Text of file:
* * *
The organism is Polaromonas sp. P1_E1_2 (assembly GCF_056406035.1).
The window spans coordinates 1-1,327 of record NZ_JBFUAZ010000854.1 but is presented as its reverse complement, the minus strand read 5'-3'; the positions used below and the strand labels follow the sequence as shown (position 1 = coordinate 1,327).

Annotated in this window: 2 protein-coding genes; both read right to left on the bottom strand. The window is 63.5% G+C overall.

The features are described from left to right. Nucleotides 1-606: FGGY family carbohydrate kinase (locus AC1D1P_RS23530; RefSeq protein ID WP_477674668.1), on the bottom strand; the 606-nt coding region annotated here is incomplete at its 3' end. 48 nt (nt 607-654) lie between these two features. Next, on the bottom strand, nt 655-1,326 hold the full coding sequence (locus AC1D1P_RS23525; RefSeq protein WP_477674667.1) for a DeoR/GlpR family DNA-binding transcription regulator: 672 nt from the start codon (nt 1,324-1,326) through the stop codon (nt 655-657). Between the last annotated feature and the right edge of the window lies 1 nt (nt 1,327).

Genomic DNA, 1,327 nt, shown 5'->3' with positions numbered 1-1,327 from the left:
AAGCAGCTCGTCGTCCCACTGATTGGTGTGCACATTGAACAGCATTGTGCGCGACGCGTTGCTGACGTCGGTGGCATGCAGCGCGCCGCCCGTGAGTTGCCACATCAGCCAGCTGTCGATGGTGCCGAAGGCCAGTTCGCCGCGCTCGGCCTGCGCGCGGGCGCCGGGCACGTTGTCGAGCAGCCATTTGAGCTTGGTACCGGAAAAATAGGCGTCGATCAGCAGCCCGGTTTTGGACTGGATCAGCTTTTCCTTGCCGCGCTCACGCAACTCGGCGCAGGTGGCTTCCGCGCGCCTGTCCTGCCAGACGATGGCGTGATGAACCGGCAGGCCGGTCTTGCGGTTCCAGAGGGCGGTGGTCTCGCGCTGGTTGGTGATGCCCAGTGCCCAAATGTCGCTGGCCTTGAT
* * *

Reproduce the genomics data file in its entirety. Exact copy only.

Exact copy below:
The organism is Polaromonas sp. P1_E1_2 (assembly GCF_056406035.1).
The window spans coordinates 1-1,327 of record NZ_JBFUAZ010000854.1 but is presented as its reverse complement, the minus strand read 5'-3'; the positions used below and the strand labels follow the sequence as shown (position 1 = coordinate 1,327).

Annotated in this window: 2 protein-coding genes; both read right to left on the bottom strand. The window is 63.5% G+C overall.

The features are described from left to right. Nucleotides 1-606: FGGY family carbohydrate kinase (locus AC1D1P_RS23530; RefSeq protein ID WP_477674668.1), on the bottom strand; the 606-nt coding region annotated here is incomplete at its 3' end. 48 nt (nt 607-654) lie between these two features. Next, on the bottom strand, nt 655-1,326 hold the full coding sequence (locus AC1D1P_RS23525; RefSeq protein WP_477674667.1) for a DeoR/GlpR family DNA-binding transcription regulator: 672 nt from the start codon (nt 1,324-1,326) through the stop codon (nt 655-657). Between the last annotated feature and the right edge of the window lies 1 nt (nt 1,327).

Genomic DNA, 1,327 nt, shown 5'->3' with positions numbered 1-1,327 from the left:
AAGCAGCTCGTCGTCCCACTGATTGGTGTGCACATTGAACAGCATTGTGCGCGACGCGTTGCTGACGTCGGTGGCATGCAGCGCGCCGCCCGTGAGTTGCCACATCAGCCAGCTGTCGATGGTGCCGAAGGCCAGTTCGCCGCGCTCGGCCTGCGCGCGGGCGCCGGGCACGTTGTCGAGCAGCCATTTGAGCTTGGTACCGGAAAAATAGGCGTCGATCAGCAGCCCGGTTTTGGACTGGATCAGCTTTTCCTTGCCGCGCTCACGCAACTCGGCGCAGGTGGCTTCCGCGCGCCTGTCCTGCCAGACGATGGCGTGATGAACCGGCAGGCCGGTCTTGCGGTTCCAGAGGGCGGTGGTCTCGCGCTGGTTGGTGATGCCCAGTGCCCAAATGTCGCTGGCCTTGAT